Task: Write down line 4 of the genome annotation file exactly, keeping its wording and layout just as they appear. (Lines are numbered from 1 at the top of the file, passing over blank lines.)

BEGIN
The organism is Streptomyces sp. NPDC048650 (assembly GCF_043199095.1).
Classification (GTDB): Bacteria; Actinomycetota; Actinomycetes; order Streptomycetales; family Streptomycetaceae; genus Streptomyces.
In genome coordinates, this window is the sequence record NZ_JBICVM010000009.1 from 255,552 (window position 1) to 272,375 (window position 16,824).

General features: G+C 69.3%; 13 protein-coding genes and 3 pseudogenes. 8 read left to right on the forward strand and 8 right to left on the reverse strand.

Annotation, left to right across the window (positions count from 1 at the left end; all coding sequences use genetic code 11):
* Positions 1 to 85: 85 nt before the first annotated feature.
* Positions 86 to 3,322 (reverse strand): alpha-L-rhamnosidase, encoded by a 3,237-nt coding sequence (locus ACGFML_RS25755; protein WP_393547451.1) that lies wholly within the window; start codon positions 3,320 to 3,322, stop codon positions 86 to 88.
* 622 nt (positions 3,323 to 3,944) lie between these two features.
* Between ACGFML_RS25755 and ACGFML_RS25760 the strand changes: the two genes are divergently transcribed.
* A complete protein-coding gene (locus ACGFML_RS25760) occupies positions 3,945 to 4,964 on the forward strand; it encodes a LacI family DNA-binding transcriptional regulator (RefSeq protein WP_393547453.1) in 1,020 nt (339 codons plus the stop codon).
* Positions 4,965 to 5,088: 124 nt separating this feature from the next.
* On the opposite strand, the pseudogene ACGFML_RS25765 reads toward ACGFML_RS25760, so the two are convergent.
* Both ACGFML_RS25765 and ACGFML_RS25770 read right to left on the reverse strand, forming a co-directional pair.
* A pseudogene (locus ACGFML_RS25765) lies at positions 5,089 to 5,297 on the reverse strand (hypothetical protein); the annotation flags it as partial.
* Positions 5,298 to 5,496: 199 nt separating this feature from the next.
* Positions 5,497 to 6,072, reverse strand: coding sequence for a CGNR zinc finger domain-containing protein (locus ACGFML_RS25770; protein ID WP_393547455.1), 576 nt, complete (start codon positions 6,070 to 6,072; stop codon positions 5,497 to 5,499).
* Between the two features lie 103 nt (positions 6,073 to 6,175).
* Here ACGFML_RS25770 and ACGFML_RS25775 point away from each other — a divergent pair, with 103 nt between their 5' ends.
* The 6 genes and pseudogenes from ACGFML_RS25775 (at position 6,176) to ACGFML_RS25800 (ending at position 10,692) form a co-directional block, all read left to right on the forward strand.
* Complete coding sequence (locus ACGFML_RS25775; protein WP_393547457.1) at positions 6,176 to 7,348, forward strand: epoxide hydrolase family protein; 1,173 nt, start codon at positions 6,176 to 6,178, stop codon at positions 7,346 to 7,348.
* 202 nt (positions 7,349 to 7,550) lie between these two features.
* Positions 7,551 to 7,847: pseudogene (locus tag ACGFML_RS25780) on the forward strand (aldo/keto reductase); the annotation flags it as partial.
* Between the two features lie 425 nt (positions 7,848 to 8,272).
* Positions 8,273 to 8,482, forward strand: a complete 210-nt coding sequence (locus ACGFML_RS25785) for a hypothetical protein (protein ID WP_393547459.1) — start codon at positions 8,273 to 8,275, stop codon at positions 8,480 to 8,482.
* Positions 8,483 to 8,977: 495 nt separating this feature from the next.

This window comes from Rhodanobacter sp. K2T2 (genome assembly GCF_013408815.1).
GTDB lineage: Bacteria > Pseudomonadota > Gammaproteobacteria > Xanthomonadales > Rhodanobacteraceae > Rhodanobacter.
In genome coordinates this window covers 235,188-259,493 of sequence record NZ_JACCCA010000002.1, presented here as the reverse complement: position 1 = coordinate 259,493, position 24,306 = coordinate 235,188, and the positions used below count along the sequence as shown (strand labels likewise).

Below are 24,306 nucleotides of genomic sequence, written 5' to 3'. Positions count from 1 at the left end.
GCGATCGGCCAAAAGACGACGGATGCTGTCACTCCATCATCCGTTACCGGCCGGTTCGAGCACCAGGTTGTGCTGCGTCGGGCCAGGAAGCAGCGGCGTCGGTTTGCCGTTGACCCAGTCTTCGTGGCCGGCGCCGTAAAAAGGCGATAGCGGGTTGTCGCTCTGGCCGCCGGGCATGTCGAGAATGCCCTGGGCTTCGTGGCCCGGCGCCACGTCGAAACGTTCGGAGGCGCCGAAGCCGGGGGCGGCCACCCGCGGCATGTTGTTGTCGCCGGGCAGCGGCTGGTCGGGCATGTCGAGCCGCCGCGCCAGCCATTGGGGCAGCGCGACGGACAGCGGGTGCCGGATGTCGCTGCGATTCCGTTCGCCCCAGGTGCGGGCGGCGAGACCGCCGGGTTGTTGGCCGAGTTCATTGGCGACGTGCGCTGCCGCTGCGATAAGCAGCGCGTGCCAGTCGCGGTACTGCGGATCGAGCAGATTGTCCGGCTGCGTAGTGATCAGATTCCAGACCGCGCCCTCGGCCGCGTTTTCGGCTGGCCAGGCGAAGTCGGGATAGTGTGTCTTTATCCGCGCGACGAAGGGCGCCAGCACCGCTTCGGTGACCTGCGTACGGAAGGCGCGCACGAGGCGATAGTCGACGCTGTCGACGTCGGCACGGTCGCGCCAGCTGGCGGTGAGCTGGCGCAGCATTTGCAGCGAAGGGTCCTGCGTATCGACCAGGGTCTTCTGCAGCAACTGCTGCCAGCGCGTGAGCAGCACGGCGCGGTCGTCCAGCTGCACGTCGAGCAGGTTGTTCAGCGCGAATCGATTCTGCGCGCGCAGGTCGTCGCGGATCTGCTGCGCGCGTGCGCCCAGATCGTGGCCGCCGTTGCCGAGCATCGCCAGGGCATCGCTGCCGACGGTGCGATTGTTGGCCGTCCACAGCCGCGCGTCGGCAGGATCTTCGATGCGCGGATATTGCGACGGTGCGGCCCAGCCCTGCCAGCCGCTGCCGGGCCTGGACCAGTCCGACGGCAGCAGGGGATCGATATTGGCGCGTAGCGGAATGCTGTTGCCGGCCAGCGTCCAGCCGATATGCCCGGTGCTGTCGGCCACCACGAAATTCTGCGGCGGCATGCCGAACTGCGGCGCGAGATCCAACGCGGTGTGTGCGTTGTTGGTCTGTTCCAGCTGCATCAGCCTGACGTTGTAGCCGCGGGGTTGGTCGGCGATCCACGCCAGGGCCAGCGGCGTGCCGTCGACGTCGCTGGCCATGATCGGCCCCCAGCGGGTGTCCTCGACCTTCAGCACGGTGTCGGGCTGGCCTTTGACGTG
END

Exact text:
General features: G+C 69.3%; 13 protein-coding genes and 3 pseudogenes. 8 read left to right on the forward strand and 8 right to left on the reverse strand.